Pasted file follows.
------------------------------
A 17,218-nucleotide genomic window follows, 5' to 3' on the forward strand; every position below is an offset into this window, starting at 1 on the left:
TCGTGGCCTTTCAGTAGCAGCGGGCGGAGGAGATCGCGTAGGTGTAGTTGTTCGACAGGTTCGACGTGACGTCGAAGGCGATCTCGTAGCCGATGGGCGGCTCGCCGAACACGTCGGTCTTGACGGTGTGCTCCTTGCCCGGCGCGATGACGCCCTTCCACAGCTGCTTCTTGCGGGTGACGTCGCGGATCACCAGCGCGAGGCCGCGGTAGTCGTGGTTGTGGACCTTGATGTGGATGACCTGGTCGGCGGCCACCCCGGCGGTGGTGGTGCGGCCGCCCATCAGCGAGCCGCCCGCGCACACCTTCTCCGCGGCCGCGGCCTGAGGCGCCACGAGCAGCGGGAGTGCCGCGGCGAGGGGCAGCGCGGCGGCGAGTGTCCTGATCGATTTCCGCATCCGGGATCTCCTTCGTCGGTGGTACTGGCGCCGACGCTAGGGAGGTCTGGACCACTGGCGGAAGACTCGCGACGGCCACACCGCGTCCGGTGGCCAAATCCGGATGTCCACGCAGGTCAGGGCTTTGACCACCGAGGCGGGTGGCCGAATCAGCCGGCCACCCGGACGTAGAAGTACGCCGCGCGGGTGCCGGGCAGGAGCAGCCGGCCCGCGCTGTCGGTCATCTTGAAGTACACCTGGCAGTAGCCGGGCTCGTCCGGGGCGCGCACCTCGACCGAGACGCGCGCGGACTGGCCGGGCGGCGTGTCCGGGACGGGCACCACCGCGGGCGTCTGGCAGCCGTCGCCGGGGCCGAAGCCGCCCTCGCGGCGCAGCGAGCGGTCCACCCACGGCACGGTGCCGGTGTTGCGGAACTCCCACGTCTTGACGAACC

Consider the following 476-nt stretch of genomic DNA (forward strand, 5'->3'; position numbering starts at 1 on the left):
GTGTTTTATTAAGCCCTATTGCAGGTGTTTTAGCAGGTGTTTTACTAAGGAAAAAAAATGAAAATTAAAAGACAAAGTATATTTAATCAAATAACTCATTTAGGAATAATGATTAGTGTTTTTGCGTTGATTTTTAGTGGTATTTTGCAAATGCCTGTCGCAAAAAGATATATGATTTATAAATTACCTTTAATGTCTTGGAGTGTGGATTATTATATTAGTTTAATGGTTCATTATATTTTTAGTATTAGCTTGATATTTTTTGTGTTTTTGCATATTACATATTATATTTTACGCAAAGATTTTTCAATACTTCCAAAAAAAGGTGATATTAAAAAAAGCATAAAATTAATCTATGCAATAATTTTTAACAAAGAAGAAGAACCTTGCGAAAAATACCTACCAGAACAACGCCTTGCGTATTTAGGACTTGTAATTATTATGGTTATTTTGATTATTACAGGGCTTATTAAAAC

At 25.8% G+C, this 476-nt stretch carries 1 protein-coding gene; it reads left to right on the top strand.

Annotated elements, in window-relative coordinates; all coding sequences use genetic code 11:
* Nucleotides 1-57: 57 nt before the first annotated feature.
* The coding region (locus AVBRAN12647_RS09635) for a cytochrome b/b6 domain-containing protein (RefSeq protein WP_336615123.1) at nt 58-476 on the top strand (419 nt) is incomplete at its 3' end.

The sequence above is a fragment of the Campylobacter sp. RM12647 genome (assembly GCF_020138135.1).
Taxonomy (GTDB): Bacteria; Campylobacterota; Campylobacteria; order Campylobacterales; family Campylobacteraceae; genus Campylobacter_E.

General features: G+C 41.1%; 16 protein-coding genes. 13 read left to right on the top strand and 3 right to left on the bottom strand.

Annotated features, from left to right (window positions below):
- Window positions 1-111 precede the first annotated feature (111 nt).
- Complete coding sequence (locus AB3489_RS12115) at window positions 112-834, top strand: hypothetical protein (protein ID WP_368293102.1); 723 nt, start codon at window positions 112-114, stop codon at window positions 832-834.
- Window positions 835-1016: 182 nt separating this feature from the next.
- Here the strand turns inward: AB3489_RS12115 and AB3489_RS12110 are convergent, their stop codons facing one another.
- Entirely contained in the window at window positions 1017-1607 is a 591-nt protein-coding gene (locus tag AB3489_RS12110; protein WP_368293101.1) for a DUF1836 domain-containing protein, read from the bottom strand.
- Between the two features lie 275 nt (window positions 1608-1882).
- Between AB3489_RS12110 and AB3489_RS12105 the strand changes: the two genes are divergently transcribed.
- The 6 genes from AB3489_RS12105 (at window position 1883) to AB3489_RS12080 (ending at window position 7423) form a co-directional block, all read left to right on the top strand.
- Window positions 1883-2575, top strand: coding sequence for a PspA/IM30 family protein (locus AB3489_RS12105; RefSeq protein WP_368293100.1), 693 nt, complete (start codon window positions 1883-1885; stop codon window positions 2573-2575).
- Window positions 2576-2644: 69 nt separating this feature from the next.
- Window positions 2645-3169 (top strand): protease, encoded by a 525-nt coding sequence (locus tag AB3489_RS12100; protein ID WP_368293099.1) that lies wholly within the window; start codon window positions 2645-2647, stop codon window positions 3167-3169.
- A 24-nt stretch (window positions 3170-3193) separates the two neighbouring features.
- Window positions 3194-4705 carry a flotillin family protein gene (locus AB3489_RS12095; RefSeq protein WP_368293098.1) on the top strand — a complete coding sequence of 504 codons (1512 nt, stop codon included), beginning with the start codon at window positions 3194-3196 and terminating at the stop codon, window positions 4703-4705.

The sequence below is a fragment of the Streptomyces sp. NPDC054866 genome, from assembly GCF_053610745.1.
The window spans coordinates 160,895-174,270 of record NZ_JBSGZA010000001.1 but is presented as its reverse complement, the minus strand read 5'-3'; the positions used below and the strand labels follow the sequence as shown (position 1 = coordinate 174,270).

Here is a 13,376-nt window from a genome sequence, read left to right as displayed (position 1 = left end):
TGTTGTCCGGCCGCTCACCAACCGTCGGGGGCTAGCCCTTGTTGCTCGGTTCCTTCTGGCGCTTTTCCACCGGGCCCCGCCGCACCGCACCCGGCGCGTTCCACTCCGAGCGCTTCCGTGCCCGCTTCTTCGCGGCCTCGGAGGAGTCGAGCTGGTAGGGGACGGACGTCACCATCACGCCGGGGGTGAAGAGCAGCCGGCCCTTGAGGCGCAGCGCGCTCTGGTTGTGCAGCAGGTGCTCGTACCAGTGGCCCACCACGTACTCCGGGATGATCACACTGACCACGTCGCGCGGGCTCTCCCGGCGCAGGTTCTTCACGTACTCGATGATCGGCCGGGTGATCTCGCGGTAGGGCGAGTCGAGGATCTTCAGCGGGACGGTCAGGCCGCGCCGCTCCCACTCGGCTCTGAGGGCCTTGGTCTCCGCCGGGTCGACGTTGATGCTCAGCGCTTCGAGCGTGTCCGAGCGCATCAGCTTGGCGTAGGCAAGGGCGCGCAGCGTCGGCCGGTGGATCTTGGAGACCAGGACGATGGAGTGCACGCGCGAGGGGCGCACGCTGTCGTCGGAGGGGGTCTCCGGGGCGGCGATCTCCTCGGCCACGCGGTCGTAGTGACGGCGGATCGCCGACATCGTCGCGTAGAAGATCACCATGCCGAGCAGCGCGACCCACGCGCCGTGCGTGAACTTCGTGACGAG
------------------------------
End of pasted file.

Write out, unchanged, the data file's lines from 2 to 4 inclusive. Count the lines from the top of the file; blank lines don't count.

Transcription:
TCGTGGCCTTTCAGTAGCAGCGGGCGGAGGAGATCGCGTAGGTGTAGTTGTTCGACAGGTTCGACGTGACGTCGAAGGCGATCTCGTAGCCGATGGGCGGCTCGCCGAACACGTCGGTCTTGACGGTGTGCTCCTTGCCCGGCGCGATGACGCCCTTCCACAGCTGCTTCTTGCGGGTGACGTCGCGGATCACCAGCGCGAGGCCGCGGTAGTCGTGGTTGTGGACCTTGATGTGGATGACCTGGTCGGCGGCCACCCCGGCGGTGGTGGTGCGGCCGCCCATCAGCGAGCCGCCCGCGCACACCTTCTCCGCGGCCGCGGCCTGAGGCGCCACGAGCAGCGGGAGTGCCGCGGCGAGGGGCAGCGCGGCGGCGAGTGTCCTGATCGATTTCCGCATCCGGGATCTCCTTCGTCGGTGGTACTGGCGCCGACGCTAGGGAGGTCTGGACCACTGGCGGAAGACTCGCGACGGCCACACCGCGTCCGGTGGCCAAATCCGGATGTCCACGCAGGTCAGGGCTTTGACCACCGAGGCGGGTGGCCGAATCAGCCGGCCACCCGGACGTAGAAGTACGCCGCGCGGGTGCCGGGCAGGAGCAGCCGGCCCGCGCTGTCGGTCATCTTGAAGTACACCTGGCAGTAGCCGGGCTCGTCCGGGGCGCGCACCTCGACCGAGACGCGCGCGGACTGGCCGGGCGGCGTGTCCGGGACGGGCACCACCGCGGGCGTCTGGCAGCCGTCGCCGGGGCCGAAGCCGCCCTCGCGGCGCAGCGAGCGGTCCACCCACGGCACGGTGCCGGTGTTGCGGAACTCCCACGTCTTGACGAACC

Consider the following 476-nt stretch of genomic DNA (forward strand, 5'->3'; position numbering starts at 1 on the left):
GTGTTTTATTAAGCCCTATTGCAGGTGTTTTAGCAGGTGTTTTACTAAGGAAAAAAAATGAAAATTAAAAGACAAAGTATATTTAATCAAATAACTCATTTAGGAATAATGATTAGTGTTTTTGCGTTGATTTTTAGTGGTATTTTGCAAATGCCTGTCGCAAAAAGATATATGATTTATAAATTACCTTTAATGTCTTGGAGTGTGGATTATTATATTAGTTTAATGGTTCATTATATTTTTAGTATTAGCTTGATATTTTTTGTGTTTTTGCATATTACATATTATATTTTACGCAAAGATTTTTCAATACTTCCAAAAAAAGGTGATATTAAAAAAAGCATAAAATTAATCTATGCAATAATTTTTAACAAAGAAGAAGAACCTTGCGAAAAATACCTACCAGAACAACGCCTTGCGTATTTAGGACTTGTAATTATTATGGTTATTTTGATTATTACAGGGCTTATTAAAAC